Job’s friends, who knew nothing about the bet between God and Satan, try to convince him that he’s wrong. Instead of defending their friend, they hold tight to their religion and they defend God. God is just, they say. Therefore you must have done something to deserve this. The Almighty – the One who hands out rewards and punishments – that One does not make mistakes. If you are in pain, then you must have brought this upon yourself.[2]

But Job is not helped by them. And neither are we. So Job – impatient, heartbroken, grief-stricken-Job – gives God an ear-full. Chapter after chapter, Job howls and howls at God. Speaking to God in ways that do not sound like a righteous man and demands an answer to the question we all ask: why?

But God is silent and nowhere to be found. “If I go forward, he is not there; or backward, I cannot perceive him; on the left he hides, and I cannot behold him; I turn to the right, but I cannot see him. (Job 23: 1-9).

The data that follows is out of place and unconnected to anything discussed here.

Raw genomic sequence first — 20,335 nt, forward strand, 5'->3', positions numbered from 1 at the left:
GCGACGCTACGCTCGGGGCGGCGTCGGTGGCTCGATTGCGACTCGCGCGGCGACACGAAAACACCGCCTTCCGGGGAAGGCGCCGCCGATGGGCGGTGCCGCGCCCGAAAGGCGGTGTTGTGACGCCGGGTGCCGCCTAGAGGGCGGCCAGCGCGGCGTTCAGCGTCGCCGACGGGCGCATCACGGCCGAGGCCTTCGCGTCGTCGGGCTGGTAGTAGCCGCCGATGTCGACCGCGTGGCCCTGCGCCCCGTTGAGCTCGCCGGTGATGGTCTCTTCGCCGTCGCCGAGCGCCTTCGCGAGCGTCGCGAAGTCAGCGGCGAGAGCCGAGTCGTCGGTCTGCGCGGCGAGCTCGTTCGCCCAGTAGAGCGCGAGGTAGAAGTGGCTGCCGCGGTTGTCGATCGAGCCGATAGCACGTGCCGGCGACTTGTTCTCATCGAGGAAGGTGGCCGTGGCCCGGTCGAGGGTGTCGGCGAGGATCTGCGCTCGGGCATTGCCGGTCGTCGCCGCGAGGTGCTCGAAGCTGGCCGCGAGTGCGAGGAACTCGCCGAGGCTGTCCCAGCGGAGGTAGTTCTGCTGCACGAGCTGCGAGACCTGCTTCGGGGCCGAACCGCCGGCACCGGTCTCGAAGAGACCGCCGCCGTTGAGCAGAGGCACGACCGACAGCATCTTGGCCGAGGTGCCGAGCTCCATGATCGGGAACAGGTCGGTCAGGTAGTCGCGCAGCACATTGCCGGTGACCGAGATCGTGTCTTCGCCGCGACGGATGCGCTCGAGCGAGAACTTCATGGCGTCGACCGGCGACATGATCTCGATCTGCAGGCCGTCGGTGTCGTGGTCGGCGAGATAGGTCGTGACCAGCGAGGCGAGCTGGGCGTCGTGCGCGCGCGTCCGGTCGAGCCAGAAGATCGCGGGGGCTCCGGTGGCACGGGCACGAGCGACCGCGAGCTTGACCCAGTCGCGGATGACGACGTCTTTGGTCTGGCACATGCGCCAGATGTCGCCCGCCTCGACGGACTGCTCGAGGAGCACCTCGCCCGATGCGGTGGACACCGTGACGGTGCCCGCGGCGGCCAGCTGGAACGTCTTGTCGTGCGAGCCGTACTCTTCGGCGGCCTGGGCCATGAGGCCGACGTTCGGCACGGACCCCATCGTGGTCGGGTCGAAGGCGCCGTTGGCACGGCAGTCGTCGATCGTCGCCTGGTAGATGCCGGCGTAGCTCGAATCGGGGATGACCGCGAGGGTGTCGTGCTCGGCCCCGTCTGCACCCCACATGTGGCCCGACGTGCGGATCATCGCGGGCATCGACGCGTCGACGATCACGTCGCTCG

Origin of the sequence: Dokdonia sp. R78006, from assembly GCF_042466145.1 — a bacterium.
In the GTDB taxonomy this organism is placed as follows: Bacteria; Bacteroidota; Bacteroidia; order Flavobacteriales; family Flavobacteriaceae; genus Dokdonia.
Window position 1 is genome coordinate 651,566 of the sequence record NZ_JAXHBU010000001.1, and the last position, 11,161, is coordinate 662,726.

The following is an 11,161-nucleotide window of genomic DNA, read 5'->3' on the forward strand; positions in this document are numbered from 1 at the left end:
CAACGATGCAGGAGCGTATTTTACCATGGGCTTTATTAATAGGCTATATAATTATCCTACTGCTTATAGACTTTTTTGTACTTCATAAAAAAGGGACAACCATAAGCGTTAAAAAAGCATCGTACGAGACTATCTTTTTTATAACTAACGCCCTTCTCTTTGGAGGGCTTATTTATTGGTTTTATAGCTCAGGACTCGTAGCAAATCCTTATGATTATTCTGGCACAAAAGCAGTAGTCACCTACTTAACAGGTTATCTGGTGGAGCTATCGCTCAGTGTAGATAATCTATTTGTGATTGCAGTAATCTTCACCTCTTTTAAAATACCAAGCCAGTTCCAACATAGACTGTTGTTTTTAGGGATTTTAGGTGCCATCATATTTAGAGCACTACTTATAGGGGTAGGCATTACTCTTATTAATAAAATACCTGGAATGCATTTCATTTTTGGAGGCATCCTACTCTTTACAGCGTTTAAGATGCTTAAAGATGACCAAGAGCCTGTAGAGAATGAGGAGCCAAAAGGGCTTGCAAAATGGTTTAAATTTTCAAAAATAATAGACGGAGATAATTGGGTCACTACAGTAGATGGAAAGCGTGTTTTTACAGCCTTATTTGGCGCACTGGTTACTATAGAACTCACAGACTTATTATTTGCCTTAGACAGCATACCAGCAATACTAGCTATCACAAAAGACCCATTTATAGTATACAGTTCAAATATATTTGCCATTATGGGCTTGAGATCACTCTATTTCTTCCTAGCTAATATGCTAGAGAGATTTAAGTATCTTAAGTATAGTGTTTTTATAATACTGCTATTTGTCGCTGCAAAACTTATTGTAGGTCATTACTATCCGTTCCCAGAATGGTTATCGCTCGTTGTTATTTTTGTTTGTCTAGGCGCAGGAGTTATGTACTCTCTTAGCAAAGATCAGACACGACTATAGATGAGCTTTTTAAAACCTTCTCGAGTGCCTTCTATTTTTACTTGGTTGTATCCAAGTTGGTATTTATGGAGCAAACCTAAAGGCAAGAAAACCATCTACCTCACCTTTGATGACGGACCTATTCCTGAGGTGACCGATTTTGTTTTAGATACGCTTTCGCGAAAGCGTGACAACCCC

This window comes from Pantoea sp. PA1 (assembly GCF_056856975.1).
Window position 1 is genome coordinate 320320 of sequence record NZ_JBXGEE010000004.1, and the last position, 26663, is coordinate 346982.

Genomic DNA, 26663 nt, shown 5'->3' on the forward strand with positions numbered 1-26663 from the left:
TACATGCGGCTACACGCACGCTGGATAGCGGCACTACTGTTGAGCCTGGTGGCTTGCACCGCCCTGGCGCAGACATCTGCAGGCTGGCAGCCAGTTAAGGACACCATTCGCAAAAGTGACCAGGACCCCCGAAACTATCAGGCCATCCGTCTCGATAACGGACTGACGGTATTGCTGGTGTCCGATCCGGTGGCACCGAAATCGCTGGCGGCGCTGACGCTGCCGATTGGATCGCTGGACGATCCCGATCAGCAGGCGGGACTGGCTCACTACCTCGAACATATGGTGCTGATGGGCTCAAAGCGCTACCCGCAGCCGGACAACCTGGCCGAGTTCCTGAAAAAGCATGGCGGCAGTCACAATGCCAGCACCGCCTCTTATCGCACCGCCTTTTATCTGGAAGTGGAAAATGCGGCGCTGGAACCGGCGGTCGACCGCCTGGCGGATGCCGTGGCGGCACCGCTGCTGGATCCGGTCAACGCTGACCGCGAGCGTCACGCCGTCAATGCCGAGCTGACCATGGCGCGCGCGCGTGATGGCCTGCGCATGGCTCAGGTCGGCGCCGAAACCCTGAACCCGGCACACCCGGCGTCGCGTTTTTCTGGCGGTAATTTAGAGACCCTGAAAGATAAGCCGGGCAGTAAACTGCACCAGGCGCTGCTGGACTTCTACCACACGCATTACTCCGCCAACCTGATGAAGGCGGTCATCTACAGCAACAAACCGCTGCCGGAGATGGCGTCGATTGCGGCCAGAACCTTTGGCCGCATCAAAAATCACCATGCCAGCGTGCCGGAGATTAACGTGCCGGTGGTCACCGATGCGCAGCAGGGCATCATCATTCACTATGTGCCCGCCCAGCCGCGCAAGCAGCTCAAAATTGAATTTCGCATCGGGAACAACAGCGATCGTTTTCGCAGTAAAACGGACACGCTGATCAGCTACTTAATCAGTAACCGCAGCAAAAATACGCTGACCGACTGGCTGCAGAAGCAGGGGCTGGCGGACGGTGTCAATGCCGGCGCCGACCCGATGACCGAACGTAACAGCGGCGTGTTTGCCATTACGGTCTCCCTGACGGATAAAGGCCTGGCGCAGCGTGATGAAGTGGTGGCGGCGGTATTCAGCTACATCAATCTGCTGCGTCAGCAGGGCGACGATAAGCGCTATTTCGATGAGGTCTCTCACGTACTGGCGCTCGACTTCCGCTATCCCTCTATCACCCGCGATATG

For 28 long chapters of time, Job complains to God and God has nothing to say. Which is perhaps the greatest loss of all for Job. The loss of God.

But then.

But. Then. When Job cannot find God, God finds Job.

And God speaks. Finally. You just heard it, beginning in chapter 38.

Who is this that darkens counsel by words without knowledge? 3 Gird up your loins like a man, I will question you, and you shall declare to me. 4 “Where were you when I laid the foundation of the earth? Tell me, if you have understanding. 5 Who determined its measurements—surely you know!

Now, to my ears, God sounds a bit cruel. But to Job, I think it sounded entirely different.